Did Westworld's Opening Scene Go Too Far?
It may have dragged down an otherwise good Episode Six.
BY Matt Miller | Nov 9, 2016 | Film & TV
Before we get into the wild wild Westworld—where Anthony Hopkins has a weird robot side family and all the employees are drunk, self-absorbed idiots—I need to address a major issue with this episode. In the opening scene, a man in Maeve's brothel strangles her during a violent sexual encounter. Maeve goes along with it—she practically coerces him to place his hands around her neck as they have sex—because she has figured out that a death and resurrection will give her more clues to what she really is. For the showrunners' purposes, the scene uses this violence to create empathy for the robots and to pose the question: Is it wrong for the guests to commit these sorts of atrocities against a host?
But it seems like the show's writers could have achieved these things—empathy for Maeve, and also her return to the Westworld headquarters—through different means. She could have, as in a previous episode, asked someone to stab her. She could have stabbed herself (we've seen other hosts kill themselves). But the sex scene pushed a boundary of discomfort that made it difficult for this week's episode to rally from another extreme, envelope-pushing depiction of sexual violence.
It's a tough scene to watch, and this opening scene hangs over what is otherwise a serviceable sixth episode of Westworld. For the next 50+ minutes, Westworld manages to balance the philosophical musings with corporate intrigue, Lost-level serial mystery, and rowdy revolver shootouts. Dolores and William are nowhere to be seen in this episode, and instead we begin with Bernard and Elsie investigating who's behind the robot espionage. Elsie uses some Mr. Robot hacking shit to track the source of the spying to a random dark storage room within the Westworld backstage. What she discovers is Theresa Cullen, the chain-smoking executive, is behind it all, aided by none other than Arnold, the mysterious and dead former co-founder of Westworld. Hacking from beyond the grave—not even Mr. Robot can do that one. Regardless, this Ghosthack™ (coming to CBS this spring) is what's rewriting all the hosts.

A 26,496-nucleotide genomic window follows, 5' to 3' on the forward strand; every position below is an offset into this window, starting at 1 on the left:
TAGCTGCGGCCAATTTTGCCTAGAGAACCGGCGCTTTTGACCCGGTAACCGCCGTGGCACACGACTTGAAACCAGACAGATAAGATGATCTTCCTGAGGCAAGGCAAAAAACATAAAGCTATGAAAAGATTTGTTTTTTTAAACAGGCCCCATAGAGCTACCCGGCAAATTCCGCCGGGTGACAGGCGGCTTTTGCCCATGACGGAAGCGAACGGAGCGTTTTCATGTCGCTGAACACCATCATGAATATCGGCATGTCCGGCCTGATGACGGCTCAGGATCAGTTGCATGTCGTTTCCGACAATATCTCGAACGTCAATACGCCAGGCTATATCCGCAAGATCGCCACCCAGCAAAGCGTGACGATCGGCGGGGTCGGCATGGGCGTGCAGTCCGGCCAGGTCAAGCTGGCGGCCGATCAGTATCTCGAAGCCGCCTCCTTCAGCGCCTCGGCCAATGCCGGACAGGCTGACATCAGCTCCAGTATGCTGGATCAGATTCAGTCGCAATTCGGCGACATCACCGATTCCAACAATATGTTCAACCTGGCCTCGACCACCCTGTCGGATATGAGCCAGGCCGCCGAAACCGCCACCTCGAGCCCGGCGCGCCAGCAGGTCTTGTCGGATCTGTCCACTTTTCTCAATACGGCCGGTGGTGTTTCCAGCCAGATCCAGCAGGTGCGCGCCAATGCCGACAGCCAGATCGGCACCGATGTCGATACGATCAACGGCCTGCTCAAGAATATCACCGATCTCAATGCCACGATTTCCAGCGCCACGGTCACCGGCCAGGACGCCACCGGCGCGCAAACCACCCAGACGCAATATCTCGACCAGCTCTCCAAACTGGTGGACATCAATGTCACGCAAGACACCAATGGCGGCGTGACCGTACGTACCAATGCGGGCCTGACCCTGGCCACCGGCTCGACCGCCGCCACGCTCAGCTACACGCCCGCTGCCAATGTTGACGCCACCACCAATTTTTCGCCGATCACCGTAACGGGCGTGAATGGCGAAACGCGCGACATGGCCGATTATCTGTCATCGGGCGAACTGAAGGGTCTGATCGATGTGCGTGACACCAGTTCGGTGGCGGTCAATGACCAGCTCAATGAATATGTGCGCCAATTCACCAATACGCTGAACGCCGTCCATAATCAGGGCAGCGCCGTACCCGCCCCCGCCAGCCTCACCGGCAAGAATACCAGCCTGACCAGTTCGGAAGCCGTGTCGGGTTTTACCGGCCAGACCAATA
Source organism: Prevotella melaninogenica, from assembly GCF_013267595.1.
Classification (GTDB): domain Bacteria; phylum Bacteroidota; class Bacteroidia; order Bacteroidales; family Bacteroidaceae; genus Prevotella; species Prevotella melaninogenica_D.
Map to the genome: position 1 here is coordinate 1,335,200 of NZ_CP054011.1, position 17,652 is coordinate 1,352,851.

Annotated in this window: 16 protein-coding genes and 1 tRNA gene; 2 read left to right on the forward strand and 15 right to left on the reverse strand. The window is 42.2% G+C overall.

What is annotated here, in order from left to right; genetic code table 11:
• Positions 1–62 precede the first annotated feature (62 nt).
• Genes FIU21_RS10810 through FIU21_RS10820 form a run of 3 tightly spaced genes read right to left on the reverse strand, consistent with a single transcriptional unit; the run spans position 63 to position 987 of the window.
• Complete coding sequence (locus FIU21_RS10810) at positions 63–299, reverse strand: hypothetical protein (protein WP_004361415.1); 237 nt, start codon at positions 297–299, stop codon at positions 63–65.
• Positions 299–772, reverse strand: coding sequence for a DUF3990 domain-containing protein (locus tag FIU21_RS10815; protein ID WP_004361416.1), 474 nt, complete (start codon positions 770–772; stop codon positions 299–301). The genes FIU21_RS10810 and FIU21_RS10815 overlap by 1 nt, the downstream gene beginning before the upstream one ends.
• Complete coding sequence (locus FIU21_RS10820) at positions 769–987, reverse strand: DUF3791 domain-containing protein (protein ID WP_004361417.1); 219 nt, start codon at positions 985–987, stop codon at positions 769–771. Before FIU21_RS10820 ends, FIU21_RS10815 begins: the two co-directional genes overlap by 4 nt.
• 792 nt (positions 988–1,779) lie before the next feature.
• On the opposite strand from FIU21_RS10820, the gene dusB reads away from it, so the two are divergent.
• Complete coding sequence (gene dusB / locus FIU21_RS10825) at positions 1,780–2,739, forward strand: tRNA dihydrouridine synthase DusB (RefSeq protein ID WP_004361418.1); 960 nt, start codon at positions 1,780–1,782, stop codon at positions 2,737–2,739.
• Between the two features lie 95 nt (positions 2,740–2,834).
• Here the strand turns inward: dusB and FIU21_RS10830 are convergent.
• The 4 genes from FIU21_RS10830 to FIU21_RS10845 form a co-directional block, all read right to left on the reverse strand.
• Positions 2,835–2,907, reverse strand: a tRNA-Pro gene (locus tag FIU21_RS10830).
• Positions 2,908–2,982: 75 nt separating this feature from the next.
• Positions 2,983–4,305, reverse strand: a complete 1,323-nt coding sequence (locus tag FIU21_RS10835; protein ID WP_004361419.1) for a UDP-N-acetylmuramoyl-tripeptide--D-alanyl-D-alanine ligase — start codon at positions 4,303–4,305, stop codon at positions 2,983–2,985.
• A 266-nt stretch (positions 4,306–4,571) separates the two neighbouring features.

Now, maybe Arnold was never dead, or maybe he planned this all along and wrote this into all the early hosts' programming before he went nuts and killed himself in the park. Either way, what I like about this plot is that we finally have some structure and answers to who is doing what. We know Arnold, dead or otherwise, is somehow working with Theresa to send the hosts nuts. That's enough of a narrative backbone to give us some direction in this story.
Otherwise, when it comes to Westworld corporate politics, I could care less about the side plot with that obnoxious writer who pissed all over their cool mini park map. What I do care about down in that cold metallic Westworld basement is Maeve's awakening. Sadly, we had to get there with the aforementioned opening scene, but at least we can take some enjoyment in what happens next. Using the attributes built into her, Maeve manipulates Lutz (Leonardo Nam), a programmer of whose own fortitude must be at Level 1, to explain her own existence. She learns that everything she says and thinks is preprogrammed—a realization that most literally shuts her brain off. When she's back in action, we're treated to a beautiful and tragic scene of Maeve walking through the bloodstained, hospital-like glass chambers of the Westworld factory, where everything she's ever known, understood, or loved is manufactured by these idiot humans.
This, of course, is all set to a twangy string version of Radiohead's "Motion Picture Soundtrack," which is honestly an excellent choice to go with Westworld's perfect and ridiculous soundtrack. As a small bit of redemption, Maeve threatens another worker with a knife (can she actually hurt him?) and forces them to amp up all her stats to make her even more of a badass.
Meanwhile, back in actual Westworld, Anthony Hopkins' Dr Robert Ford continues to prove that he is just a sad, old, lonely man. Bernard stumbles across Ford's weirdo robot family in the woods, which is actually just a creepy recreation of him, his parents, and his brother in the past. You know, because anyone with the power to create any humanoid beings would choose to hang out with their adolescent self and alcoholic father.
Meanwhile, Teddy and the Man in Black are still chasing after Dolores and William. And even though their entire journey just serves as an excuse for gratuitous robot gore and action, we do learn that Teddy can use a machine gun Michael Bay-style. (Possibly a nod to Sam Peckinpah's classic anti-Western, The Wild Bunch?) Oh, and about this maze: It's some sort of old native myth, Teddy says. There was a man who could resurrect himself and built his house at the center of the maze. Sure, whatever Teddy, at least you didn't die this episode. The Teddy Death Count remains at four.
From: Esquire US